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touqra
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Can someone explain what's Z2 symmetry ? Is it necessary to have it in a model, even SM ?
BenTheMan said:Z2 is usually a symmetry like something goes to - something.
So, for example, I can write this lagrangian:
[tex]\mathcal{L} = \frac{1}{2}\partial_{\mu} \phi \partial^{\mu} \phi+\lambda\phi^4[/tex]
The Z2 symmetry is manifest---that is I can always take [tex]\phi[/tex] to [tex]-\phi[/tex] and get the same lagrangian back.
As far as necessarily needing it for anything, I don't know, but I don't suspect there's anything particularly deep about it.
touqra said:What does it mean to have a [tex]-\phi[/tex] field ?
Z2 symmetry, also known as discrete or binary symmetry, is a type of symmetry that involves only two possible values or states. In physics, it is often used to describe systems that exhibit a property where the system remains unchanged after a certain transformation, such as a reflection or a rotation by 180 degrees.
Z2 symmetry is relevant in models because it can simplify and constrain the behavior of a system. By imposing Z2 symmetry, certain interactions or terms in the model can be forbidden, leading to a more elegant and predictive model. Z2 symmetry is commonly used in particle physics, condensed matter physics, and other fields of physics.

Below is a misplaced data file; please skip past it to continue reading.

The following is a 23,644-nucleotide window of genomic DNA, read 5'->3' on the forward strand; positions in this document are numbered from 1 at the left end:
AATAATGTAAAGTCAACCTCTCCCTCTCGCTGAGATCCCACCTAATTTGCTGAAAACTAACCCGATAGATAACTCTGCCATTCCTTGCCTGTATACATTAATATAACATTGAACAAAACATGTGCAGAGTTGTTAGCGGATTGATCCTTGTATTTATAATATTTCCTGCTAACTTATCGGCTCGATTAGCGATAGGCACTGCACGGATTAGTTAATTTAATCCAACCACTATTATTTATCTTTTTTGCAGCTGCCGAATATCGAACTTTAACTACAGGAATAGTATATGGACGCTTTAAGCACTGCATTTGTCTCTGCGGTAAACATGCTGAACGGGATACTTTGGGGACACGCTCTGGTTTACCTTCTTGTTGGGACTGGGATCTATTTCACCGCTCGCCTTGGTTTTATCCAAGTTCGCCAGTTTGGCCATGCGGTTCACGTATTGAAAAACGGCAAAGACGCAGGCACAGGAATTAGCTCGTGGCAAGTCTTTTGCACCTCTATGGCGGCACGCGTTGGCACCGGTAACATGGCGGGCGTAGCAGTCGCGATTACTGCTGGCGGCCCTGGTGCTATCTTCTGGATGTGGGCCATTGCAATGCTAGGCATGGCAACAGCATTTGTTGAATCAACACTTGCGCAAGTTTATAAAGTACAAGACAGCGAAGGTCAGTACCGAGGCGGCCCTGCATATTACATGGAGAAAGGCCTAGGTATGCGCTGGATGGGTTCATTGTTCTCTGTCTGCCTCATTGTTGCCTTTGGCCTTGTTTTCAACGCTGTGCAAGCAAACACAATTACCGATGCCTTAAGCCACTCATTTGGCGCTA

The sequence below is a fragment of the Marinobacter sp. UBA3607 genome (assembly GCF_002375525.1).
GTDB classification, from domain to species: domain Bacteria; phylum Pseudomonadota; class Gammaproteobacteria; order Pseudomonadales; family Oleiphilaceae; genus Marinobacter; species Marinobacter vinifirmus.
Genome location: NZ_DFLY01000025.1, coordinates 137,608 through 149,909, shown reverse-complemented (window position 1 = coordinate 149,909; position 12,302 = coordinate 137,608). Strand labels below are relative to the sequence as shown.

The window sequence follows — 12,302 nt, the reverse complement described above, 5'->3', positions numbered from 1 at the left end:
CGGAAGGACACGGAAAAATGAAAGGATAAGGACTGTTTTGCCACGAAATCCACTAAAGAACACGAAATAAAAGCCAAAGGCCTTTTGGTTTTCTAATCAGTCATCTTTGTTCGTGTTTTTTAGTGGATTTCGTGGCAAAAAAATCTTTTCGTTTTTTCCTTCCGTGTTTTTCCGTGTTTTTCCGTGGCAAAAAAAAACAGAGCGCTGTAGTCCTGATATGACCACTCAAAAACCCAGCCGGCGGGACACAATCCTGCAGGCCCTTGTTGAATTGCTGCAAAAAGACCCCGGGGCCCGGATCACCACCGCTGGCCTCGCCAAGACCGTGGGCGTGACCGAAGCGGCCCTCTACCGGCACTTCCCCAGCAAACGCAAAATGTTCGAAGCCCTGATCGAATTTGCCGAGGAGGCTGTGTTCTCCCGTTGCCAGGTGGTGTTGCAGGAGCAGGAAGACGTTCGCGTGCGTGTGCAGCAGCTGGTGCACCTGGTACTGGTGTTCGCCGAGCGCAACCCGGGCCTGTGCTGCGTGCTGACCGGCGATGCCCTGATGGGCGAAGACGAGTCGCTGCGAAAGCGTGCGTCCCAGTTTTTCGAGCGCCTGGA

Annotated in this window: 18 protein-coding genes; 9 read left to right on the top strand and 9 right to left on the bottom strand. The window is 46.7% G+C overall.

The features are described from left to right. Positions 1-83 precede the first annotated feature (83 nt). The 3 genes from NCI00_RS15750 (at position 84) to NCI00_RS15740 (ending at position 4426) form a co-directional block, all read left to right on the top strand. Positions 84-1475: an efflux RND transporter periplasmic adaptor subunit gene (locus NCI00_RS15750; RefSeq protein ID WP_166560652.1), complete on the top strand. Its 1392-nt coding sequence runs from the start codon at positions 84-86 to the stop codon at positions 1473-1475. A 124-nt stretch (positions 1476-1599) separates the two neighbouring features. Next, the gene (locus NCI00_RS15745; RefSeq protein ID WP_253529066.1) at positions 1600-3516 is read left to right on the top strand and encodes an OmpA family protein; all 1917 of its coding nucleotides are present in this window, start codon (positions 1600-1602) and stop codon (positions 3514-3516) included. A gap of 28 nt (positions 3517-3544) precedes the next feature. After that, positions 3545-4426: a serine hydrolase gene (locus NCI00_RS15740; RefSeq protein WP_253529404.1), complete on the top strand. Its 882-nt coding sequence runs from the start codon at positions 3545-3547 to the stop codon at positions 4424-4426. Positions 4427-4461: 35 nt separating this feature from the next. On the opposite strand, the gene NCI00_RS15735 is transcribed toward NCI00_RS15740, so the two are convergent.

One example is the Ising model, which describes the behavior of ferromagnetic materials and uses Z2 symmetry to constrain the orientation of spins. Another example is the Higgs mechanism in particle physics, where the Higgs field is assumed to have Z2 symmetry. This symmetry breaking leads to the spontaneous generation of the masses of particles.
Z2 symmetry can be broken in two ways: explicitly or spontaneously. Explicit breaking occurs when the symmetry is not present in the model or when certain terms are added that violate the symmetry. Spontaneous breaking occurs when the symmetry is present, but the system chooses a particular state that is not symmetric. This can lead to the appearance of new phenomena, such as mass generation in the Higgs mechanism.
Understanding Z2 symmetry in models can provide insights into the behavior and properties of physical systems. It allows for the simplification and prediction of complex systems, and can also lead to the discovery of new phenomena. Additionally, understanding Z2 symmetry can help bridge the gap between theoretical models and experimental observations, leading to a better understanding of the natural world.